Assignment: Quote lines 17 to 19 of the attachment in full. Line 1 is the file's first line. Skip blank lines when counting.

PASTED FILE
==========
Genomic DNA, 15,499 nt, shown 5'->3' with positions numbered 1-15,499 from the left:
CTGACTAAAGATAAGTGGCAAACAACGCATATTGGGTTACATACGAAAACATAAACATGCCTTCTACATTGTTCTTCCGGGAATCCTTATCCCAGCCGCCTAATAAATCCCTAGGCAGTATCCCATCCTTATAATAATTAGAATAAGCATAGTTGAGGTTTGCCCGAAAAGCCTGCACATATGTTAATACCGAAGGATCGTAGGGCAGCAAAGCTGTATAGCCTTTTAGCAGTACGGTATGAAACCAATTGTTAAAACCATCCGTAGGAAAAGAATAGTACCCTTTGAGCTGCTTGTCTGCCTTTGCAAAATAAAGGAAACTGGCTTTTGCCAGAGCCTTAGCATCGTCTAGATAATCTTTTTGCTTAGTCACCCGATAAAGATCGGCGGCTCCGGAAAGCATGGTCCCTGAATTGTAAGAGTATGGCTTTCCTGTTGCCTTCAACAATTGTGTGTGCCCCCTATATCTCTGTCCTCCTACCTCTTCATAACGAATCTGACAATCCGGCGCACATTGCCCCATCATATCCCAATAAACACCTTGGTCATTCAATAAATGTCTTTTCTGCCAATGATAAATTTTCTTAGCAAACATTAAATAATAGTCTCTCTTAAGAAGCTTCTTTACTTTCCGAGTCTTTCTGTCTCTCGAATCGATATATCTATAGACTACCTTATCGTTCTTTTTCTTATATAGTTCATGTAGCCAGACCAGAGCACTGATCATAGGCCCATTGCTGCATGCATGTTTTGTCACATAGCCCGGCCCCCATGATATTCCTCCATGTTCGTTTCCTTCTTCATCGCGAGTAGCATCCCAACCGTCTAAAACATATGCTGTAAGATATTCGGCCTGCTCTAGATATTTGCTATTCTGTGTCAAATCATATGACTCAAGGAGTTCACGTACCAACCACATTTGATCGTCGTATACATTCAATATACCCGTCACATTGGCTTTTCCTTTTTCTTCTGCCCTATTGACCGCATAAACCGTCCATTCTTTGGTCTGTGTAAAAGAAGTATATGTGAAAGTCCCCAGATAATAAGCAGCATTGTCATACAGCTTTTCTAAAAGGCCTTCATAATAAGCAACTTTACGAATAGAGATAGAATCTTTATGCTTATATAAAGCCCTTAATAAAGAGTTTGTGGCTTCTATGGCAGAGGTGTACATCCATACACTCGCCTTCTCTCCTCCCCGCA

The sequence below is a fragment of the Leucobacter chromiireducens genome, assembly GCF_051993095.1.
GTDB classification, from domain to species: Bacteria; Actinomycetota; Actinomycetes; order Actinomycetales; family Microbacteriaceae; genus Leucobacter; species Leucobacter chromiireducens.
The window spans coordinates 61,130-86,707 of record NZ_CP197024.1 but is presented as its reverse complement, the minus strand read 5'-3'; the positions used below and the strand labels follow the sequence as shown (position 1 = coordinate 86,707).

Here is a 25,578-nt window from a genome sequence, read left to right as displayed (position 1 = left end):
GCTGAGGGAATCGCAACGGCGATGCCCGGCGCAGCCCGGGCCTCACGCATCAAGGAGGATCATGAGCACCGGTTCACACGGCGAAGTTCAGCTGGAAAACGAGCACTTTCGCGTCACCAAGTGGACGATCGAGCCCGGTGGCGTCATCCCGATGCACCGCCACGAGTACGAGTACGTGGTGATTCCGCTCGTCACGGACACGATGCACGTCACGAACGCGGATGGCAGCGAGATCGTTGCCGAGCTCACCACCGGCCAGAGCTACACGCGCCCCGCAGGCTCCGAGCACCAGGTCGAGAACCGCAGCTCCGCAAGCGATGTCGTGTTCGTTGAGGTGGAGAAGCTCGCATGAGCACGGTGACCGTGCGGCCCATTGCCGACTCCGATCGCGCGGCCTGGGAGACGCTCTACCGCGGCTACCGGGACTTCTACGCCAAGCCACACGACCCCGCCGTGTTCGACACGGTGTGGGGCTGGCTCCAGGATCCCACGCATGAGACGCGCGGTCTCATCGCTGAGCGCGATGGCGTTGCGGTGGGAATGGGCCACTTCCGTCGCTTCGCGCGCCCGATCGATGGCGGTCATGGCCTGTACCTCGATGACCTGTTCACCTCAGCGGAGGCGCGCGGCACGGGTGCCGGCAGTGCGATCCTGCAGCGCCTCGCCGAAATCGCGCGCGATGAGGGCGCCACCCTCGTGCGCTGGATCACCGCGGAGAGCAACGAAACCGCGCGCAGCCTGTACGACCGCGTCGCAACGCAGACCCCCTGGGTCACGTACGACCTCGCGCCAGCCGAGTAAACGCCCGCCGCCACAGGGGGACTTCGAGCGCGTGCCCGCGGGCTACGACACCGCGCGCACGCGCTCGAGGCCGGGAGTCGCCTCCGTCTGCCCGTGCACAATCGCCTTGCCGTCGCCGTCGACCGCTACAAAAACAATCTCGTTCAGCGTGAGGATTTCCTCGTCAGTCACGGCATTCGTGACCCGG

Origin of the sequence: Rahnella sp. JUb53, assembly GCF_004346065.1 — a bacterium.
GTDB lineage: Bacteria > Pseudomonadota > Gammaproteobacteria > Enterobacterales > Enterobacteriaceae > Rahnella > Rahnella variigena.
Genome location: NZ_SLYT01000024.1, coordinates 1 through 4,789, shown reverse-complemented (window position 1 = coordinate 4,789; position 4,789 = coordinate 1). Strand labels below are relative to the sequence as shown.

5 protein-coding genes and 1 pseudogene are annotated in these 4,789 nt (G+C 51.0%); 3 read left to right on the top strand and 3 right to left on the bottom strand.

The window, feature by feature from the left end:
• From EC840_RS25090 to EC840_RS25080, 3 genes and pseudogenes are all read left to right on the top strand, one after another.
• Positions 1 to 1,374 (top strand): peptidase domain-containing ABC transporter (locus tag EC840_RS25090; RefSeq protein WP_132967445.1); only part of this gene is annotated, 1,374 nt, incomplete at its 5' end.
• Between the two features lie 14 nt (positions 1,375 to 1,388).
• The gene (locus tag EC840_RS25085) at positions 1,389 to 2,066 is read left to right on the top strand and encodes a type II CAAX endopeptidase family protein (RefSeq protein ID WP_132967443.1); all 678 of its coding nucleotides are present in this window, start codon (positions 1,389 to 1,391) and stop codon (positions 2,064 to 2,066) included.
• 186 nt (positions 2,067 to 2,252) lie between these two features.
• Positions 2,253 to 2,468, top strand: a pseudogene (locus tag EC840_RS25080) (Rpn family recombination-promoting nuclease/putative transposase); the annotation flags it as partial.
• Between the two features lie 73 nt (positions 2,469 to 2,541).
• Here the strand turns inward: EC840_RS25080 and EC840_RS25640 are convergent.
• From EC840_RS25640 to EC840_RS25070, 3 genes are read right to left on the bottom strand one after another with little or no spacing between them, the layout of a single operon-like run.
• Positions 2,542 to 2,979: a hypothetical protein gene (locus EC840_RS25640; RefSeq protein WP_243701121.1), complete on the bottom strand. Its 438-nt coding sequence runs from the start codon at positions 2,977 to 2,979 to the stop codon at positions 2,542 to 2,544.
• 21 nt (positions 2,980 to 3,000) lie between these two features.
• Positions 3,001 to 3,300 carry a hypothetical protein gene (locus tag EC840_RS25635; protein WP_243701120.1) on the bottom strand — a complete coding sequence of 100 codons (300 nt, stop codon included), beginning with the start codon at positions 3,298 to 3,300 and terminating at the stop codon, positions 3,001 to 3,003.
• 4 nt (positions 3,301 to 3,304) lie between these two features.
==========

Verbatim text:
• 186 nt (positions 2,067 to 2,252) lie between these two features.
• Positions 2,253 to 2,468, top strand: a pseudogene (locus tag EC840_RS25080) (Rpn family recombination-promoting nuclease/putative transposase); the annotation flags it as partial.
• Between the two features lie 73 nt (positions 2,469 to 2,541).